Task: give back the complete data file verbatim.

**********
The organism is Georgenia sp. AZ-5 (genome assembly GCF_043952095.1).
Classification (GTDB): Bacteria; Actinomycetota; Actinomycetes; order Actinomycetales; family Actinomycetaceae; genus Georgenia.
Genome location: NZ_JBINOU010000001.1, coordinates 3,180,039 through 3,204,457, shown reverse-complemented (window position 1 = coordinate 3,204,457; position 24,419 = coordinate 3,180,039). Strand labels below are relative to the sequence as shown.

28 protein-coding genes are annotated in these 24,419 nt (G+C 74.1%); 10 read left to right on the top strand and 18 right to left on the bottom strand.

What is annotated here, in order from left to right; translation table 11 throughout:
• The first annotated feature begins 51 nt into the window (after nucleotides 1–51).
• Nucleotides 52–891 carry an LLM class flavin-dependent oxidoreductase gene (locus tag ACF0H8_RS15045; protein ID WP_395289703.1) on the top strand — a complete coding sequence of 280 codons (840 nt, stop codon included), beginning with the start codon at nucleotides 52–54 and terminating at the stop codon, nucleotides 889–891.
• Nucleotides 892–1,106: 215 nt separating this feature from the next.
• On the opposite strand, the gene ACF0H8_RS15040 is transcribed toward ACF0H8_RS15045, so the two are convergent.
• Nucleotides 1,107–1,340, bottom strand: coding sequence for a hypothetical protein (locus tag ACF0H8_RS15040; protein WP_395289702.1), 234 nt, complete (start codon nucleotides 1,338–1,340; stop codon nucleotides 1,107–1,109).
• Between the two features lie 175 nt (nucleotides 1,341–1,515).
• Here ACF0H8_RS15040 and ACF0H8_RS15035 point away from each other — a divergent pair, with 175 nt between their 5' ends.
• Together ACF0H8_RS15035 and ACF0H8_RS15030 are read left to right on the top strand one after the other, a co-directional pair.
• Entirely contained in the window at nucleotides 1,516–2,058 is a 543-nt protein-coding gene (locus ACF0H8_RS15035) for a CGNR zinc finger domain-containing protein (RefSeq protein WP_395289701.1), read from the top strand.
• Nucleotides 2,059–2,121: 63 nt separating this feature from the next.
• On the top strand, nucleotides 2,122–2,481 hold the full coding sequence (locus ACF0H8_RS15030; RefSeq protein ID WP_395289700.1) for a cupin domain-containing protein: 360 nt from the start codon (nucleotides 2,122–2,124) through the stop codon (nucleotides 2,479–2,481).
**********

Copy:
The organism is Georgenia sp. AZ-5 (genome assembly GCF_043952095.1).
Classification (GTDB): Bacteria; Actinomycetota; Actinomycetes; order Actinomycetales; family Actinomycetaceae; genus Georgenia.
Genome location: NZ_JBINOU010000001.1, coordinates 3,180,039 through 3,204,457, shown reverse-complemented (window position 1 = coordinate 3,204,457; position 24,419 = coordinate 3,180,039). Strand labels below are relative to the sequence as shown.

28 protein-coding genes are annotated in these 24,419 nt (G+C 74.1%); 10 read left to right on the top strand and 18 right to left on the bottom strand.

What is annotated here, in order from left to right; translation table 11 throughout:
• The first annotated feature begins 51 nt into the window (after nucleotides 1–51).
• Nucleotides 52–891 carry an LLM class flavin-dependent oxidoreductase gene (locus tag ACF0H8_RS15045; protein ID WP_395289703.1) on the top strand — a complete coding sequence of 280 codons (840 nt, stop codon included), beginning with the start codon at nucleotides 52–54 and terminating at the stop codon, nucleotides 889–891.
• Nucleotides 892–1,106: 215 nt separating this feature from the next.
• On the opposite strand, the gene ACF0H8_RS15040 is transcribed toward ACF0H8_RS15045, so the two are convergent.
• Nucleotides 1,107–1,340, bottom strand: coding sequence for a hypothetical protein (locus tag ACF0H8_RS15040; protein WP_395289702.1), 234 nt, complete (start codon nucleotides 1,338–1,340; stop codon nucleotides 1,107–1,109).
• Between the two features lie 175 nt (nucleotides 1,341–1,515).
• Here ACF0H8_RS15040 and ACF0H8_RS15035 point away from each other — a divergent pair, with 175 nt between their 5' ends.
• Together ACF0H8_RS15035 and ACF0H8_RS15030 are read left to right on the top strand one after the other, a co-directional pair.
• Entirely contained in the window at nucleotides 1,516–2,058 is a 543-nt protein-coding gene (locus ACF0H8_RS15035) for a CGNR zinc finger domain-containing protein (RefSeq protein WP_395289701.1), read from the top strand.
• Nucleotides 2,059–2,121: 63 nt separating this feature from the next.
• On the top strand, nucleotides 2,122–2,481 hold the full coding sequence (locus ACF0H8_RS15030; RefSeq protein ID WP_395289700.1) for a cupin domain-containing protein: 360 nt from the start codon (nucleotides 2,122–2,124) through the stop codon (nucleotides 2,479–2,481).